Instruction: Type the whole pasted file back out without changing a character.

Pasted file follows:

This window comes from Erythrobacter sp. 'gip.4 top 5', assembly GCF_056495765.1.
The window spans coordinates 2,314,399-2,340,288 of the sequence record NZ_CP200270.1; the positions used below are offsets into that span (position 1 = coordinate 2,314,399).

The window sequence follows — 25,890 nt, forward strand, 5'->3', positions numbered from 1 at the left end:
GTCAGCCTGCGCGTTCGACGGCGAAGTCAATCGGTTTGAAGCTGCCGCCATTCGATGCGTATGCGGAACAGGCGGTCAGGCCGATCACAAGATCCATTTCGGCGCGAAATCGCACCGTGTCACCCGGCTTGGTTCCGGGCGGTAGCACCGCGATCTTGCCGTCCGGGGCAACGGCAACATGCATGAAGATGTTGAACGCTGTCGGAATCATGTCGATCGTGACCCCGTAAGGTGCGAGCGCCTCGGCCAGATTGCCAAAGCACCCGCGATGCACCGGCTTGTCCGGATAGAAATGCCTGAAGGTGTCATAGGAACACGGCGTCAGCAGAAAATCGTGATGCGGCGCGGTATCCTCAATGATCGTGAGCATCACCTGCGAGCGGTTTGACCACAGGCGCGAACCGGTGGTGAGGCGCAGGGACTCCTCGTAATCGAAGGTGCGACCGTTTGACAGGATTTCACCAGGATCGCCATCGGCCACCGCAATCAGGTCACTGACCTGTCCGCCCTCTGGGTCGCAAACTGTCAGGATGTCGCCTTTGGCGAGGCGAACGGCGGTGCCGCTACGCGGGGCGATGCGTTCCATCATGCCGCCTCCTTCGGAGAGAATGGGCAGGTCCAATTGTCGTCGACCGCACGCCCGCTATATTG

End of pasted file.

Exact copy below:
This window comes from Erythrobacter sp. 'gip.4 top 5', assembly GCF_056495765.1.
The window spans coordinates 2,314,399-2,340,288 of the sequence record NZ_CP200270.1; the positions used below are offsets into that span (position 1 = coordinate 2,314,399).

The window sequence follows — 25,890 nt, forward strand, 5'->3', positions numbered from 1 at the left end:
GTCAGCCTGCGCGTTCGACGGCGAAGTCAATCGGTTTGAAGCTGCCGCCATTCGATGCGTATGCGGAACAGGCGGTCAGGCCGATCACAAGATCCATTTCGGCGCGAAATCGCACCGTGTCACCCGGCTTGGTTCCGGGCGGTAGCACCGCGATCTTGCCGTCCGGGGCAACGGCAACATGCATGAAGATGTTGAACGCTGTCGGAATCATGTCGATCGTGACCCCGTAAGGTGCGAGCGCCTCGGCCAGATTGCCAAAGCACCCGCGATGCACCGGCTTGTCCGGATAGAAATGCCTGAAGGTGTCATAGGAACACGGCGTCAGCAGAAAATCGTGATGCGGCGCGGTATCCTCAATGATCGTGAGCATCACCTGCGAGCGGTTTGACCACAGGCGCGAACCGGTGGTGAGGCGCAGGGACTCCTCGTAATCGAAGGTGCGACCGTTTGACAGGATTTCACCAGGATCGCCATCGGCCACCGCAATCAGGTCACTGACCTGTCCGCCCTCTGGGTCGCAAACTGTCAGGATGTCGCCTTTGGCGAGGCGAACGGCGGTGCCGCTACGCGGGGCGATGCGTTCCATCATGCCGCCTCCTTCGGAGAGAATGGGCAGGTCCAATTGTCGTCGACCGCACGCCCGCTATATTG